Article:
Turbulent Labor Rally Snarls Midtown Manhattan


July 1, 1998

NEW YORK -- More than 20,000 construction workers protested the city's use of a nonunion contractor in a turbulent rally Tuesday that erupted into clashes with the police and paralyzed traffic in midtown Manhattan.

The rally and a spontaneous march that followed -- whose size and ferocity took city, police and even union leaders by surprise -- left 18 police officers and three civilians hurt, most with minor injuries, and 38 demonstrators under arrest, one for assaulting a police horse, police said.

One protester was hospitalized in serious but stable condition after being kicked in the head by a police horse.

Amassing at the headquarters of the Metropolitan Transportation Authority at 44th Street and Madison Avenue, the demonstrators brought traffic to a standstill for blocks around during the morning rush hour.

Afterward, thousands of demonstrators marched across town toward the nonunion construction site at 54th Street and Ninth Avenue, where several workers broke through barricades, threw bottles and scuffled with the police, some of whom responded with mace.

Police Commissioner Howard Safir acknowledged that officers were caught off guard because the department anticipated 10,000 demonstrators, but, he said, there were 40,000 at the demonstration's peak. The rally's main sponsor, the Building and Construction Trades Council of Greater New York, estimated there were about 30,000 demonstrators, while some union officials said that there might have been only 20,000.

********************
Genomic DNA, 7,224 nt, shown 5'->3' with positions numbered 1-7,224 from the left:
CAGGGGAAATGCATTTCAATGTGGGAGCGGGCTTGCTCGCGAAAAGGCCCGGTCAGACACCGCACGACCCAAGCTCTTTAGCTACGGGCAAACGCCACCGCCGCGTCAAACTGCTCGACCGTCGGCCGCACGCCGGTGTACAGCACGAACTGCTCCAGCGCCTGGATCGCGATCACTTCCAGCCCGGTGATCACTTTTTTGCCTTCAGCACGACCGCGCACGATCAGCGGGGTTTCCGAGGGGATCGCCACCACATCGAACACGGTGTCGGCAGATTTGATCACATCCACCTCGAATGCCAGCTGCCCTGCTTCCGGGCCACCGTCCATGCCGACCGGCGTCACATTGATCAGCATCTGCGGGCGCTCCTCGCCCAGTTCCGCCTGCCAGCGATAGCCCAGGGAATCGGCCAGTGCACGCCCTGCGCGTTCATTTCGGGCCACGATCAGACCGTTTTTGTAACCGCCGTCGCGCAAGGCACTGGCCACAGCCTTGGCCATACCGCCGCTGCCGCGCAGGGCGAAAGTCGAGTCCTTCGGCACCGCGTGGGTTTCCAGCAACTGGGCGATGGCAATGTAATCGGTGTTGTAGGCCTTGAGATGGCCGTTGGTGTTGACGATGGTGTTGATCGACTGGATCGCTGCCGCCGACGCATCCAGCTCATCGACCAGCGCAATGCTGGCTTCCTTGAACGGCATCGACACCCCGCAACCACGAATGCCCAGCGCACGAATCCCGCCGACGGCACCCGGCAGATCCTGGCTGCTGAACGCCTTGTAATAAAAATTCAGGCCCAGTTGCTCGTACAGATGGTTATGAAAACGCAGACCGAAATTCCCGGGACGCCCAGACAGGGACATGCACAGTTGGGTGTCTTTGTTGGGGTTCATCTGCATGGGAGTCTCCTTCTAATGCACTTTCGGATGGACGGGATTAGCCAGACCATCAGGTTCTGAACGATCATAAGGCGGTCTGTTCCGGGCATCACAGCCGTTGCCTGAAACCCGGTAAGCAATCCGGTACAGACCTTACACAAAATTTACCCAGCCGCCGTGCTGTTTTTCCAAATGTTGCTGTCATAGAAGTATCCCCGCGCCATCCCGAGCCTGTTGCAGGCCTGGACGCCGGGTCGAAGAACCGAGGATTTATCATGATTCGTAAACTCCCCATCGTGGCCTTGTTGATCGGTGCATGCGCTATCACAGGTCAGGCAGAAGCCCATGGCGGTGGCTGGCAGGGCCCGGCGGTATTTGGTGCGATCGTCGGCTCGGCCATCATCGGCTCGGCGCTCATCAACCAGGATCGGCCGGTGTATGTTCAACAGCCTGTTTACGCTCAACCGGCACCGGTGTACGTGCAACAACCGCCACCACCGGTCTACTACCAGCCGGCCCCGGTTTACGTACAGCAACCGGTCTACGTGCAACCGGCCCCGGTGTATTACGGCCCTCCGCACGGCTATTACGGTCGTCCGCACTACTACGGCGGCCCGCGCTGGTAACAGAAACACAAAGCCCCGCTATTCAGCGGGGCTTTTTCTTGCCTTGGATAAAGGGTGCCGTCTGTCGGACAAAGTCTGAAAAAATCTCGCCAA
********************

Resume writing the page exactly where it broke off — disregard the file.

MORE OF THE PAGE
Mayor Rudolph Giuliani, who blocked a protest by taxi drivers earlier this summer by arguing that they were trying to shut down the city, acknowledged that his administration was surprised by the size of Tuesday's protest.

"Had the construction workers given the same advance warning that the taxi drivers gave, they'd have been dealt with in the same way," he said.

From around 8 a.m. to noon, much of midtown Manhattan was crippled by the swirling crowds, as thousands of burly, often shouting, construction workers roamed through the streets, angering bewildered drivers, pedestrians and storeowners. At the same time, police vehicles, sirens screaming, repeatedly crisscrossed midtown as they scrambled to maintain control..

Some construction workers wrestled with the police, climbed on cars, waved flags and threw garbage bags at officers. Safir said he started with 550 police patrolling the demonstration but quickly increased the number to 1,000. By walking off the job, the demonstrators shut down several hundred construction sites throughout New York City.

At a news conference at City Hall, Giuliani assailed the demonstrators, especially those who attacked the police. He said the city would sue the building trades council to demand compensation for the damage and seek an injunction that would severely punish future out-of-control demonstrations.

"We're just not going to tolerate this kind of activity, whatever the nature of the dispute," Giuliani said.

Paul Fernandes, a spokesman for the Building Trades Council, said the rally's organizers also were caught unaware by the spontaneous march and unsuccessfully urged the workers to stop.

"We're apologizing not for the entire demonstration, we're apologizing for any vandalism or violence that occurred," Fernandes said. "If the police are saying there were 40,000 people there, and 20 or 30 of them misbehaved, well, we're not minimizing that they misbehaved, but most people behaved properly."

He said the unions would make restitution for any personal injury or property damage that was done by the demonstrators.

The demonstrators gathered to pressure the MTA to end its contract with Roy Kay Inc., based in Freehold, N.J., that was awarded a $32.6 million contract to build a new transit command center.